Cutaneous Reactive Histiocytosis Associated to Cutaneous Mycobacteriosis in a Dog--A Case Report
World Small Animal Veterinary Association World Congress Proceedings, 2009
J. Werner1; M.R. Farias2; R. Friesen2; P.C. Schmidlin3
1Werner&Werner Laboratory, Paraná, Brazil; 2Pontifícia Universidade Católica do Paraná, Paraná, Brazil; 3Dermatovet Veterinary Clinic, Paraná, Brazil

Histiocytic diseases include cutaneous reactive histiocytosis (CRH), systemic reactive histiocytosis, cutaneous histiocytoma, histiocytic sarcoma and malignant histiocytosis. CRH lesions are consistent with a reactive inflammatory process in response to persistent antigen and its clinical course and response to therapy suggest an immunoregulatory dysfunction. Lesions consist of multiple, nonpruritic and nonpainful cutaneous nodules and plaques predominantly on the head, neck, perineum, scrotum, and extremities. Histopathologically there is a diffuse "bottom-heavy" angiocentric infiltrate composed of histiocytes, lymphocytes, and neutrophils which tracks along adnexa to the superficial dermis. In more advanced lesions the pattern is diffuse. In the case reported herein a three-years old mixed-breed female dog was presented with multiple cutaneous non alopecic or partially alopecic, erythematous, nonpruritic and nonpainful nodules and plaques, measuring 1-4 cm in diameter, localized on the planum nasale, eyelids, face, dorsal thoracic region and forelimbs. Histopathology revealed an intense angiocentric, periadnexal to diffuse infiltrate of predominantly histiocytes, lymphocytes and neutrophils in the dermis, more intense on the deeper areas of the lesion. Occasionally the infiltrate had a pyogranulomatous appearance. Fite-Faraco stain revealed acid-fast bacilli within macrophages, more frequent on the deep parts of the infiltrate. A diagnosis of cutaneous mycobacteriosis was made and the patient was treated with doxycycline for two months. Since no clinical response was attained, a diagnosis of CRH was considered and the therapeutic protocol was changed to prednisone and azathioprine, both 2 mg/kg s.i.d., and the lesions disappeared after three weeks. The patient was kept under azathioprine (1 mg/kg s.i.d.) and remains asymptomatic. CRH has been considered an idiopathic or sterile dermatopathy. But with the use of PCR, a correlation to cutaneous mycobacteriosis and leishmaniosis has been made. In the present case, mycobacteria apparently triggered the histiocytic reaction and the unresponsiveness to the antibiotic probably was due to the persistence of the inciting antigens even after the bacteria were eventually killed. There are only a few reports on the responsiveness of CRH to therapy. In some cases high doses of glucocorticoids were necessary to suppress the clinical signs or prevent recurrence. However, in our opinion identification and control of the etiological agent, i.e., the antigen, may be essential to prevent recurrence.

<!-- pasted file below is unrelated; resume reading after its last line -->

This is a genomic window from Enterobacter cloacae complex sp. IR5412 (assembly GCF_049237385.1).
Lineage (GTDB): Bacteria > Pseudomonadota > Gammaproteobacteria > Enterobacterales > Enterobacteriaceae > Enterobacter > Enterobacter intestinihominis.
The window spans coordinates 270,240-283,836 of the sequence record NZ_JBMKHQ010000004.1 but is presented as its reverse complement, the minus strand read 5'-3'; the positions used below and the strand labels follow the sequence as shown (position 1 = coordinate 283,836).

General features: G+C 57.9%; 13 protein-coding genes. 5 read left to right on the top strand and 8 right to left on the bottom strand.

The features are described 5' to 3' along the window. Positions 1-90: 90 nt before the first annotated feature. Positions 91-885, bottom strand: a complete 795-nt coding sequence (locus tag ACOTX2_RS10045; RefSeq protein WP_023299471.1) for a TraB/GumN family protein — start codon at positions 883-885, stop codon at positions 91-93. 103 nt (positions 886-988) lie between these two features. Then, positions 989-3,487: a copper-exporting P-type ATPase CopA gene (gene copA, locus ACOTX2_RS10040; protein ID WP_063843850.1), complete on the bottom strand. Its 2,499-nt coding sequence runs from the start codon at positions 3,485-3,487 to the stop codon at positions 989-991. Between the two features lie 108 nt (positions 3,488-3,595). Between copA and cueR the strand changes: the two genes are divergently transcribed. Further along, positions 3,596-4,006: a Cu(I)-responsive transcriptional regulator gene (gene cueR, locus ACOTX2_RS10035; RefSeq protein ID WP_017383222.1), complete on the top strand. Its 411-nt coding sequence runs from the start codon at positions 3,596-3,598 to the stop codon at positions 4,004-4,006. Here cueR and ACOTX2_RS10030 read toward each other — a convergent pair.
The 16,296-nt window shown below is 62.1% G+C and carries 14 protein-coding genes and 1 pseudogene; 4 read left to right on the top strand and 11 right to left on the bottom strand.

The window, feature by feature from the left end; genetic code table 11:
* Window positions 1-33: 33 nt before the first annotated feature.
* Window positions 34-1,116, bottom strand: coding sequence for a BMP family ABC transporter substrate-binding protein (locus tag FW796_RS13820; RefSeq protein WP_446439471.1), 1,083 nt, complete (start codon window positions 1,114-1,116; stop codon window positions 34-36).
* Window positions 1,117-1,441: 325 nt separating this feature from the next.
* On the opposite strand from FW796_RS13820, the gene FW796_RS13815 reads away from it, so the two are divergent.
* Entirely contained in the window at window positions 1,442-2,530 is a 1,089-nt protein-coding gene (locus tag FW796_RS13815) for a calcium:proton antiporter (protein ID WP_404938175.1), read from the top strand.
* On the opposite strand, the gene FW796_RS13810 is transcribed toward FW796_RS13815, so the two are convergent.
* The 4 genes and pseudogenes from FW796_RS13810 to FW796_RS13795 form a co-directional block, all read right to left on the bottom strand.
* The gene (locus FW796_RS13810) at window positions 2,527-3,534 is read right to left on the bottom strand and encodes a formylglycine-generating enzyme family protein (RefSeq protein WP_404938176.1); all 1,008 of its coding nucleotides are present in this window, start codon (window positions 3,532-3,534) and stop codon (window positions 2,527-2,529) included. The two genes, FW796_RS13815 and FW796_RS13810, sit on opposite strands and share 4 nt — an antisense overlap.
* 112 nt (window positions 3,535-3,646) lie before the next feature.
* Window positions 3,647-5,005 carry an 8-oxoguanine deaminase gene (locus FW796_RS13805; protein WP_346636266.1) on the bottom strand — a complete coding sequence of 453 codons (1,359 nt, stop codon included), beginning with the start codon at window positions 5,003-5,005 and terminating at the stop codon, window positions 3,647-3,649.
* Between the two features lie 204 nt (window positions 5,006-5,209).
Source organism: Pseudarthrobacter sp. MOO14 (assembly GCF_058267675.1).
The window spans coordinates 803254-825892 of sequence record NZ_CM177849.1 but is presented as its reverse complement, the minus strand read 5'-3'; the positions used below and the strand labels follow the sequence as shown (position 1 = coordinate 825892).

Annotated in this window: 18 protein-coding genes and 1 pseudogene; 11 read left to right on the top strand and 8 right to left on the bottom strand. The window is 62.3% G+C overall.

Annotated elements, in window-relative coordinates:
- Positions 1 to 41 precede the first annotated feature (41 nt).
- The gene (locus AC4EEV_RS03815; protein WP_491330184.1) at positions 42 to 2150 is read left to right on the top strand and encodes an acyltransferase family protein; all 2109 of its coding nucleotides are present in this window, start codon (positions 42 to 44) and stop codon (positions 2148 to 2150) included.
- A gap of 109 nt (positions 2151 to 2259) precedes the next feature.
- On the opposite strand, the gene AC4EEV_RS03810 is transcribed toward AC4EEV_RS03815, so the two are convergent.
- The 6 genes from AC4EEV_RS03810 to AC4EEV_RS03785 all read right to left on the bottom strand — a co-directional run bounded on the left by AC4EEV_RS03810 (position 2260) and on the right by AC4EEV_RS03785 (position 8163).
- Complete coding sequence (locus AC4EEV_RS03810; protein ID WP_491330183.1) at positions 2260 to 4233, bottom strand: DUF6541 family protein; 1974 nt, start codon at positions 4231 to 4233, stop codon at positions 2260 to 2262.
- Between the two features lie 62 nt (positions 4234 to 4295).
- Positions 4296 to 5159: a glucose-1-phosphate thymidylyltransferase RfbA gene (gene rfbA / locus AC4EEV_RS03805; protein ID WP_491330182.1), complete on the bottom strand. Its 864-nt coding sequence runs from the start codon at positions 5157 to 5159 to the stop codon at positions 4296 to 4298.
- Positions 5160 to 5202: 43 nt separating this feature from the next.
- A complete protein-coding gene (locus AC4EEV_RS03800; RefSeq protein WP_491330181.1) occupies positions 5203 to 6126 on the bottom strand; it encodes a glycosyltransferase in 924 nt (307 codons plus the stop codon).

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J. Werner
Werner&Werner Laboratory
Paraná, Brazil

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